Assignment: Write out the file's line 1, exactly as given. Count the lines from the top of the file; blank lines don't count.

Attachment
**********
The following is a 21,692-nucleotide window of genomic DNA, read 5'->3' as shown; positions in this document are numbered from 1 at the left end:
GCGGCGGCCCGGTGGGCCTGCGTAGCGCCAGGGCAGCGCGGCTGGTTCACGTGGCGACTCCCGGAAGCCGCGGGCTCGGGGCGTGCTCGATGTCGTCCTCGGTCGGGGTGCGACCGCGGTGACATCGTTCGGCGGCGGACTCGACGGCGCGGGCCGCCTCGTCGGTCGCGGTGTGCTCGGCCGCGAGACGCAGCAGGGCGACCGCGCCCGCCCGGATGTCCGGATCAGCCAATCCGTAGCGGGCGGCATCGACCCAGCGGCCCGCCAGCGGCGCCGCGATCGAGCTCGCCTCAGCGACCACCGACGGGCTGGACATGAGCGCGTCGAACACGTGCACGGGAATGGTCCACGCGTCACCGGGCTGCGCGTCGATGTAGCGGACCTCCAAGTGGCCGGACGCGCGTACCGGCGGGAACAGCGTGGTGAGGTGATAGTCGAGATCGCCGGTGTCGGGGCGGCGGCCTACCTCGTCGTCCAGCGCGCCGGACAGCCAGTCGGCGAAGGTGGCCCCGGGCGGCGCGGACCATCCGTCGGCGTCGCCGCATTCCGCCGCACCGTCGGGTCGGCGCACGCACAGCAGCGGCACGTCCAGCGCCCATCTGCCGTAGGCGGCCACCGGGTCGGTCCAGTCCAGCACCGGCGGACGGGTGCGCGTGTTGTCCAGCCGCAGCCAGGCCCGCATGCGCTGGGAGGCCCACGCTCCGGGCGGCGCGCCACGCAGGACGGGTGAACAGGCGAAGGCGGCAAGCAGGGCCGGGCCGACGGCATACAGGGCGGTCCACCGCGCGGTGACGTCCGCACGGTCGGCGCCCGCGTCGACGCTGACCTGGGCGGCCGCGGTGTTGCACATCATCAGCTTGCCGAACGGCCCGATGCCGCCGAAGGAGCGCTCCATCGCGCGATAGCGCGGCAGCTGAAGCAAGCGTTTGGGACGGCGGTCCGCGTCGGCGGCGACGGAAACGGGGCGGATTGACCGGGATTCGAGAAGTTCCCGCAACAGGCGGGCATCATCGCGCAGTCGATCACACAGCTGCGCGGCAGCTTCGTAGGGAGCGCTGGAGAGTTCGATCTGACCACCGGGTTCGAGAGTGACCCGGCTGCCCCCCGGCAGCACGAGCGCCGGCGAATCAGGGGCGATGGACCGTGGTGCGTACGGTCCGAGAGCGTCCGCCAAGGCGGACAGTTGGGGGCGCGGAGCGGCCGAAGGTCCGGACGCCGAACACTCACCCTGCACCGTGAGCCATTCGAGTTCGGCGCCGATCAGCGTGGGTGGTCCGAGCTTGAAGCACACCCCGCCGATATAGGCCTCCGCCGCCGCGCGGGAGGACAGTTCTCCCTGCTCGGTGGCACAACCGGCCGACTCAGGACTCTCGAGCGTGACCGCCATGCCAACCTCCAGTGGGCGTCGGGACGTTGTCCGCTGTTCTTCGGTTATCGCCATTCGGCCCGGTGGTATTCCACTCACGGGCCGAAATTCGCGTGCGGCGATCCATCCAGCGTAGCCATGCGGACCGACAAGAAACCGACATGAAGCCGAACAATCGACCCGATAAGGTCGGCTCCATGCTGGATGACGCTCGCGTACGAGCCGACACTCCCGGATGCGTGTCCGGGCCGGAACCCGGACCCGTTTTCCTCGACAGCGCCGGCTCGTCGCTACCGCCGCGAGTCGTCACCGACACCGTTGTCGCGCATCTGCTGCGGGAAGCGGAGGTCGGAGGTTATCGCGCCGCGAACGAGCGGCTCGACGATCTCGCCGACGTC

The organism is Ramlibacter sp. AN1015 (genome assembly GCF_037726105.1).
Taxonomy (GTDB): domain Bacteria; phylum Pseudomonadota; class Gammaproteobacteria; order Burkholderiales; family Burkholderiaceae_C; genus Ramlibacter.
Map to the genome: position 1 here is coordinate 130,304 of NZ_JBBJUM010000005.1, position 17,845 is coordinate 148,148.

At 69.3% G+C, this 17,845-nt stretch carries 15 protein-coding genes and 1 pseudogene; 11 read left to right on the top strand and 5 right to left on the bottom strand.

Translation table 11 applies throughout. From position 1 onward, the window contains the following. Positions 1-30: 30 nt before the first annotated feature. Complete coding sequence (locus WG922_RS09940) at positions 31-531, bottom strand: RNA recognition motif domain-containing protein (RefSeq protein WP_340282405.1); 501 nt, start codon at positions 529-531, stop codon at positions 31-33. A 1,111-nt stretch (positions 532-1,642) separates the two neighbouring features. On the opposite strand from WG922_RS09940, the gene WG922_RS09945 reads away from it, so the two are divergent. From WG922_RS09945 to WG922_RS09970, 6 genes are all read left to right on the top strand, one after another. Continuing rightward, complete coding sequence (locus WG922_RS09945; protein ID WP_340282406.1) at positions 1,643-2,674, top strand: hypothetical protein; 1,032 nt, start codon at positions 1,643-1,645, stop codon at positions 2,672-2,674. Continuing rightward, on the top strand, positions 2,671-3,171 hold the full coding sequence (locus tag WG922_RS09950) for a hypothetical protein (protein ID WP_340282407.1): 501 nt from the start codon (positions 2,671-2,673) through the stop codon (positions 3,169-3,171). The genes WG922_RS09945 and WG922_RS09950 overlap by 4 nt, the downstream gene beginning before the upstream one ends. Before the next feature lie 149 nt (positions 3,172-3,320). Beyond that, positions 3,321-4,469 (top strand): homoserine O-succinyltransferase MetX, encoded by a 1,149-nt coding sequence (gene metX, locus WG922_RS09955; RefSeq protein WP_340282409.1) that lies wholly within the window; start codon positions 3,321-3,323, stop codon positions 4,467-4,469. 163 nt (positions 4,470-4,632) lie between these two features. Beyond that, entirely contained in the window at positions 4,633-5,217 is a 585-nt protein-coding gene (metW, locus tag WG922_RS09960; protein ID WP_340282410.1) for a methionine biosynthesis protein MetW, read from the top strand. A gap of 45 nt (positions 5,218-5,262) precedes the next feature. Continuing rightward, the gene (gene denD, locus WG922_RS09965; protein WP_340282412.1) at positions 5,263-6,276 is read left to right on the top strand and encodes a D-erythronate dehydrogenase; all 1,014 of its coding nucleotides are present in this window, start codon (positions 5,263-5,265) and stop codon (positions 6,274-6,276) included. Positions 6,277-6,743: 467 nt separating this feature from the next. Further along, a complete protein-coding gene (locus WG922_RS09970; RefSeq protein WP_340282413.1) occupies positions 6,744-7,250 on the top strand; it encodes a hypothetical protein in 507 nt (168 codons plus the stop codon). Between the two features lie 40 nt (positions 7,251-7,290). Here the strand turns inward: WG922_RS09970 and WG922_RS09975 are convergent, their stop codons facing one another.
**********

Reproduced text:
The following is a 21,692-nucleotide window of genomic DNA, read 5'->3' as shown; positions in this document are numbered from 1 at the left end: